Dr. Riyam Kafri-AbuLaban is an assistant professor of organic chemistry at Al Quds Bard College based at Al Quds University-Abu Dis. She is the founder and managing partner of Riyamo Natural Body Care Products in Ramallah. She co-writes and co-manages The Big Olive, a blog about life in Palestine and Ramallah as seen by two young professors teaching and living here. She is married to Ahmed AbuLaban, and both have recently joined the fearless frontlines of parenthood with their beautiful and lovely twins Basil and Taima. She can be reached at 

Saturday, June 30, 2012

Our Writers in This Week in Palestine

Our Dearest Readers
We are sorry for the silence on the blog, but between end of semester woes for Tala and returning to work for Riyam, it has been a very busy summer.  Rest assured we have not stopped writing. Writing is central to who we are, it is a passionate drive that wakes us up every morning.  We have actually been writing a lot. Tala is working on her memoire and Riyam has been contributing to This Week in Palestine and working on a tiny writing project of her own. We want to share with you the link to the latest issue of this Week in Palestine where both Tala and Riyam have published work.  "My Dearest Students" is a letter written by Tala to her students at the end of a very trying semester.  "For Yara" is a story about human survival written by Riyam about a mother surviving her daughter's death.  Enjoy the read and we will be back on The Big Olive very soon.  We are turning Two this July!!!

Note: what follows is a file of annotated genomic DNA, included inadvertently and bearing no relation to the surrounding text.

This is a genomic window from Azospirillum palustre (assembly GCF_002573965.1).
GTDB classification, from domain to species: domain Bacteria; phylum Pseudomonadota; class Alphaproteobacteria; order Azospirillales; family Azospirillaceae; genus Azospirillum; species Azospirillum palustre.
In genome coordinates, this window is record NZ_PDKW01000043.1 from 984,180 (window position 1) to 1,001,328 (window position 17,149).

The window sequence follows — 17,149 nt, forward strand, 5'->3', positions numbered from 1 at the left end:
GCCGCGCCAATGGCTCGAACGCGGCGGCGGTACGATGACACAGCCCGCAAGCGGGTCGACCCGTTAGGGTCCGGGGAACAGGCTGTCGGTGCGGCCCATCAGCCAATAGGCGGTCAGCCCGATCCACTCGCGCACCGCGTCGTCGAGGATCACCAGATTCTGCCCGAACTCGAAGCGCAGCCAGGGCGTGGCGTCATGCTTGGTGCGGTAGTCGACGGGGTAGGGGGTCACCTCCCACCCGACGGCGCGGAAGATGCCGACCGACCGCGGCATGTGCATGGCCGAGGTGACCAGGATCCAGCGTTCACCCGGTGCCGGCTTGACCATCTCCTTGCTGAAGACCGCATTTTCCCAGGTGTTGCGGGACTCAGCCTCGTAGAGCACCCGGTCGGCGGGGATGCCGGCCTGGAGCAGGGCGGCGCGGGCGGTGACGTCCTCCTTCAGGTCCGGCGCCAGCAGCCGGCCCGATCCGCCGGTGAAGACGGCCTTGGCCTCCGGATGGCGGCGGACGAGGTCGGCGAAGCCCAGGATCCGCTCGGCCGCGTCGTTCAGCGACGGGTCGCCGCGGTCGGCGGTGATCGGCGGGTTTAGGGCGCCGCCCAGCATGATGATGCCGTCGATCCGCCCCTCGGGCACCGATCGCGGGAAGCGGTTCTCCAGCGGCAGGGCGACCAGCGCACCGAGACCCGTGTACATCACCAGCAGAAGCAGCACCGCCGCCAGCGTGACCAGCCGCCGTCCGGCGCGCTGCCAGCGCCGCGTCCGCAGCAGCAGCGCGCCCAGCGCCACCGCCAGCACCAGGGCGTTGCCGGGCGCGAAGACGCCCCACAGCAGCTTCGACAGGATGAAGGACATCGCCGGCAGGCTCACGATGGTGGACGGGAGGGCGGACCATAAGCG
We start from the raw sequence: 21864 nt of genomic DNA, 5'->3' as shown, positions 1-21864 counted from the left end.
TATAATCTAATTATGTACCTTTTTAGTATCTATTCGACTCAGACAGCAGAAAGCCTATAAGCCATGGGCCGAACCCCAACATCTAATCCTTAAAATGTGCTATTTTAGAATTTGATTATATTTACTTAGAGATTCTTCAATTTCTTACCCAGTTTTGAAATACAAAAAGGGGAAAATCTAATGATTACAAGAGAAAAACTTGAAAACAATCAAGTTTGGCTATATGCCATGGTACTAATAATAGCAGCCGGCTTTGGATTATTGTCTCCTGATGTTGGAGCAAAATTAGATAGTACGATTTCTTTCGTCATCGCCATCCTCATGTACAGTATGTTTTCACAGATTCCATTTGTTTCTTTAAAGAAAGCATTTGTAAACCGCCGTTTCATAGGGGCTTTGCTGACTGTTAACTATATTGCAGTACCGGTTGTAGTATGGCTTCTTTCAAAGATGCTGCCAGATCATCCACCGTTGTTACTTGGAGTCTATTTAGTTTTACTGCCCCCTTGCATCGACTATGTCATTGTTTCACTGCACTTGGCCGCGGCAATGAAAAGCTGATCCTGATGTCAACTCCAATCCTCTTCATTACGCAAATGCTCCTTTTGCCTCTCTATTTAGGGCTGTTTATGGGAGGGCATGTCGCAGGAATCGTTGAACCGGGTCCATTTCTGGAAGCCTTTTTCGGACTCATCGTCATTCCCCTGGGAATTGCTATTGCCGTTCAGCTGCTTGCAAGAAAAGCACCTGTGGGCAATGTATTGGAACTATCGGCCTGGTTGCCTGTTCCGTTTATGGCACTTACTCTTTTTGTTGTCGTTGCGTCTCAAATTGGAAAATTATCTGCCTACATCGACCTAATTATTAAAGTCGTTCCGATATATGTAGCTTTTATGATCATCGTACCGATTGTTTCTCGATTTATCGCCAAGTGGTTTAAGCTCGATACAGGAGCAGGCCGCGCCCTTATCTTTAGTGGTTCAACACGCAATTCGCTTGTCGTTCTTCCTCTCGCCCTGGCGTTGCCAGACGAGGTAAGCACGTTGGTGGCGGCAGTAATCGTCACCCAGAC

Thursday, April 26, 2012

To Paris: A Letter to the Jabaa' Checkpoint Soldier

by: R.Kafri

Dear Jabaa' Checkpoint Soldier
                I am going to Ramallah. I will always be going to Ramallah when I pass you.  Day in day out, that will always be my destination.  Where else could I be going in my Palestinian plates car and Palestinian ID passing through your precious little checkpoint? Paris, mathalan [for example] ? For the thousandth time, I do not speak Hebrew.   No, I do not carry any fancy foreign passport.  Yes,  I speak English fluently, because I am smart, I worked hard, and instead of spending my teenage years learning how to use a gun, I spent them holed up in my room, reading books and learning how to use my pen.
Much to your surprise,  I am a professor of chemistry, of all subjects.  Please collect your jaw off the floor.  I spent eleven years studying abroad, in the United states to be exact.  I did not consider remaining there, and I did not apply for a green card. The only green card I carry is my Palestinian I.D. It does not grant me any privileges, in fact it has sometimes deprived me of  basic rights, like the freedom of movement in my own country.  But I hang on to it dearly, and  will not replace it with the “good” green card, as you so eloquently put it. Where is that accent of yours from? Russia? Is that why you came to "Israel", looking for the equivalent of a"good" green card?